Mon, 03/01/2021 to Mon, 02/28/2022
Full Description: 

The COVID-19 epidemic has been a tremendous disruption to the education of U.S. students and their families, and evidence suggests that this disruption has been unequally felt across households by income and race/ethnicity. While other ongoing data collection efforts focus on understanding this disruption from the perspective of students or educators, less is known about the impact of COVID-19 on children’s prek-12 educational experiences as reported by their parents, especially in STEM subjects. This study will build upon the team's prior research from early in the pandemic. Researchers will continue to collect data from families and aims to understand parents’ perspectives on the educational impacts of COVID-19 by leveraging a nationally representative, longitudinal study, the Understanding America Study (UAS). The study will track educational experiences during the spring and summer of 2021 and into the 2021-22 school year. The team will analyze outcomes overall and for key demographic groups of interest as students and teachers return to in-person instruction during 2021. This RAPID project allows critically important data to continue to be collected and contribute to continued understanding of the impacts of and responses to the pandemic by American families.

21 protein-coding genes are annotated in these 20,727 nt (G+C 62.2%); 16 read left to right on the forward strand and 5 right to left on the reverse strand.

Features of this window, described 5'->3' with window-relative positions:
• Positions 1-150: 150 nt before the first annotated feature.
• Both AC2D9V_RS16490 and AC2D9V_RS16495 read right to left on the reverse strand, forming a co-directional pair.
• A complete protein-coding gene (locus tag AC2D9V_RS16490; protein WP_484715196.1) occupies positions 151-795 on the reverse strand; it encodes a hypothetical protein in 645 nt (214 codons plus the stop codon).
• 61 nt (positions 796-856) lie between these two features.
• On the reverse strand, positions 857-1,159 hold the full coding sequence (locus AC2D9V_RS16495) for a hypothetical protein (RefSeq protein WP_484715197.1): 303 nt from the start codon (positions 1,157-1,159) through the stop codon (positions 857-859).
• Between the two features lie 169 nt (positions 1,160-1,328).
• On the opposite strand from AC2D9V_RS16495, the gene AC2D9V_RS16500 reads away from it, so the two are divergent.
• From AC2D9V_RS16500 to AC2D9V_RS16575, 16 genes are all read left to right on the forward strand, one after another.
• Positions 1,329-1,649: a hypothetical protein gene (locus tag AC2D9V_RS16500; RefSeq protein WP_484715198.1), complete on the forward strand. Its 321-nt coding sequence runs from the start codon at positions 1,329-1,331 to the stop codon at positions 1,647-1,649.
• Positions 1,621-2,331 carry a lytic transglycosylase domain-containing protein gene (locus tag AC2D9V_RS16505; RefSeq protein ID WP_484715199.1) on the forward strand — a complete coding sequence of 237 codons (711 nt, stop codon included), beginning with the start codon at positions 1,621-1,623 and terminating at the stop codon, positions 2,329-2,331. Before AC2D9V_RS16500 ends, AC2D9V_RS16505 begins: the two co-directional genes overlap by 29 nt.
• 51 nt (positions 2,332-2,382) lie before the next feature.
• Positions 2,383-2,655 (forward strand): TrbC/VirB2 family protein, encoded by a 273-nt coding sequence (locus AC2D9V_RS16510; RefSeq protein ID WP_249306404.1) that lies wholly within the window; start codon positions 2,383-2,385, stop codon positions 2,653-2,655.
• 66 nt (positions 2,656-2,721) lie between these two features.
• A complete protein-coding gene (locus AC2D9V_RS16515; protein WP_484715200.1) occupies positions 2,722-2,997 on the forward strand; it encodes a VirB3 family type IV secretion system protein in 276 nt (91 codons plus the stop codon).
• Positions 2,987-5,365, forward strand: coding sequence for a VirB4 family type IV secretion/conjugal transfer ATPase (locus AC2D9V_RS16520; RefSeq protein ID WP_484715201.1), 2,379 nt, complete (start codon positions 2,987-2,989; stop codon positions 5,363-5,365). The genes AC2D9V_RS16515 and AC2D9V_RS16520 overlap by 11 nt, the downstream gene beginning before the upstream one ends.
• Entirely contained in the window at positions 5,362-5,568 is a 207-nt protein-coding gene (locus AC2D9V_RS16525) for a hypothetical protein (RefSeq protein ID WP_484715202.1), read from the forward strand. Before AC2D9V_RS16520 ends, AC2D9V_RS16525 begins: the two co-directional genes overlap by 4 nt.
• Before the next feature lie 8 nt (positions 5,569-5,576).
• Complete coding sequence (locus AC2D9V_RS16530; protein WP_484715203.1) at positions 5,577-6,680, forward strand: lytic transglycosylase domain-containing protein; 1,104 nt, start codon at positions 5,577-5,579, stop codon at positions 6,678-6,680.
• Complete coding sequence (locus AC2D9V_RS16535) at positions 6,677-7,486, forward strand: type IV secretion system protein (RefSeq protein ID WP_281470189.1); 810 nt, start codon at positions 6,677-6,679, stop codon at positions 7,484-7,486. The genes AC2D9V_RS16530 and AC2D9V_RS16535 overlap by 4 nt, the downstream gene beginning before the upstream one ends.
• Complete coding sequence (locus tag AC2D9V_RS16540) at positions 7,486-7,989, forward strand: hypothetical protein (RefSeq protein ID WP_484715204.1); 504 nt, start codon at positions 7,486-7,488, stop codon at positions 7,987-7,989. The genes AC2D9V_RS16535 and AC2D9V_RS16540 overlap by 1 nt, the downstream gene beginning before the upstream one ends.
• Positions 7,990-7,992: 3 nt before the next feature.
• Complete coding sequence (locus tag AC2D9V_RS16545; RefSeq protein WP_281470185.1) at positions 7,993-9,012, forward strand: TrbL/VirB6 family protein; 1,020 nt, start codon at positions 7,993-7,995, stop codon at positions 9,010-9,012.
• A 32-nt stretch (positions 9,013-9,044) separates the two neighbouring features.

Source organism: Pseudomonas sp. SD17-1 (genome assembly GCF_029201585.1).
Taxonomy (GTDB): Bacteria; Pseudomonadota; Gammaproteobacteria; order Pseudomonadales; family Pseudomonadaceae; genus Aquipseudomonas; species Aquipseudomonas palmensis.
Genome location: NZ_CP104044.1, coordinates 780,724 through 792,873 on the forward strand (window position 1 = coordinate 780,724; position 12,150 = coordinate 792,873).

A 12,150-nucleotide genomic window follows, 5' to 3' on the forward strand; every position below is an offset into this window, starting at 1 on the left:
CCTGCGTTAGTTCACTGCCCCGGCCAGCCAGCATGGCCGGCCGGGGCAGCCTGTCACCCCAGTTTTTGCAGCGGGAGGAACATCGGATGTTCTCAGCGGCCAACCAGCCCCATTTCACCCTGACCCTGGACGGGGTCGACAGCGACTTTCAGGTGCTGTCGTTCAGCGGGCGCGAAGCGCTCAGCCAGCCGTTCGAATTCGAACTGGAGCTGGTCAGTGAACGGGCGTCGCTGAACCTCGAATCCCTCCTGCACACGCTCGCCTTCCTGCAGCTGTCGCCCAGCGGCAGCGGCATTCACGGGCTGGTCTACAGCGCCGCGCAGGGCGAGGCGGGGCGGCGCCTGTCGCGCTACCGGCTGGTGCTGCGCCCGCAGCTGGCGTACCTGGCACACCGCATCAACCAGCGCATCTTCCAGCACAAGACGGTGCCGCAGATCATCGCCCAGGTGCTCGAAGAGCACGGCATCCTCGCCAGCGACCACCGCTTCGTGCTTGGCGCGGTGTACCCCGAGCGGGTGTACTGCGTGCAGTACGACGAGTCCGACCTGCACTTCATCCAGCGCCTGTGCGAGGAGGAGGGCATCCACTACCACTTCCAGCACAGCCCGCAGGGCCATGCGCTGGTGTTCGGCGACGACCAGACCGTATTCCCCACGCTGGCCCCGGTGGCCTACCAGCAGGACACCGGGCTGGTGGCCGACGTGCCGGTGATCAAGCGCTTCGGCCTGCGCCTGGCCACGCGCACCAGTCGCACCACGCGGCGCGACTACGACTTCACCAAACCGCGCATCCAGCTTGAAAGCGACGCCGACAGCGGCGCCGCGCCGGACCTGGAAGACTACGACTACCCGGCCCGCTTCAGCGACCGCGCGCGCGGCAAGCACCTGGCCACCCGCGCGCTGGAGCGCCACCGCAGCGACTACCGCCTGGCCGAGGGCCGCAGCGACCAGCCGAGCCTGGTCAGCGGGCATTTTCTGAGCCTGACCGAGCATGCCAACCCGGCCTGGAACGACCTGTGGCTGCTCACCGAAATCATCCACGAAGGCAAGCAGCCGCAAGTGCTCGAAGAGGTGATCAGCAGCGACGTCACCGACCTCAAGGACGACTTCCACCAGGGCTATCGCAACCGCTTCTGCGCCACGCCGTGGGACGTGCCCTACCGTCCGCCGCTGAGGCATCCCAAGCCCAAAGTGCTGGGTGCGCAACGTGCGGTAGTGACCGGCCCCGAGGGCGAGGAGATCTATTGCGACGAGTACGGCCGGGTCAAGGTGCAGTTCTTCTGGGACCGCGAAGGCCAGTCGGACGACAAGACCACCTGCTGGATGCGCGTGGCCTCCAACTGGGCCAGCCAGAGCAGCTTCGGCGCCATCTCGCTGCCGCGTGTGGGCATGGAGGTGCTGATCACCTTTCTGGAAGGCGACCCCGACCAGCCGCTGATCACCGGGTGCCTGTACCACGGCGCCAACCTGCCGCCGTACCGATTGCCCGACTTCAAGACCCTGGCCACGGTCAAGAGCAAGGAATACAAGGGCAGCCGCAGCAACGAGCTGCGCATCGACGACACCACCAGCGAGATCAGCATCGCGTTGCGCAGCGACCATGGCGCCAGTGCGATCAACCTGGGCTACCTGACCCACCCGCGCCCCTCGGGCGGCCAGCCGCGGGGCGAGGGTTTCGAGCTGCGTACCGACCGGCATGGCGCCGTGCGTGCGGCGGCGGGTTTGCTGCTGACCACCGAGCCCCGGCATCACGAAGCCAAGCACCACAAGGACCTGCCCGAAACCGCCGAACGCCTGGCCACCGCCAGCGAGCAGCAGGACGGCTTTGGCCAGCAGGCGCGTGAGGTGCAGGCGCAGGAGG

Since March of 2020, the UAS has been tracking the educational impacts of COVID-19 for a nationally representative sample of approximately 1,400 households with preK-12 children. Early results focused on quantifying the digital divide and documenting the receipt of important educational services--like free meals and special education servicesafter COVID-19 began. This project will support the continued targeted administration of UAS questions to parents about students’ learning experiences and engagement, overall and in STEM subjects, data analysis, and dissemination of results to key stakeholder groups. Findings will be reported overall and across key demographic groups including ethnicity, disability, urbanicity, and socioeconomic status. This project will also produce targeted research briefs addressing pressing policy questions aimed at supporting intervention strategies in states, districts, and schools moving forward. Widespread dissemination will take place through existing networks and in collaboration with other research projects focused on understanding the COVID-19 crisis. All cross-sectional and longitudinal UAS data files will be publicly available shortly after conclusion of administration so that other researchers can explore the correlates of, and outcomes associated with, COVID-19.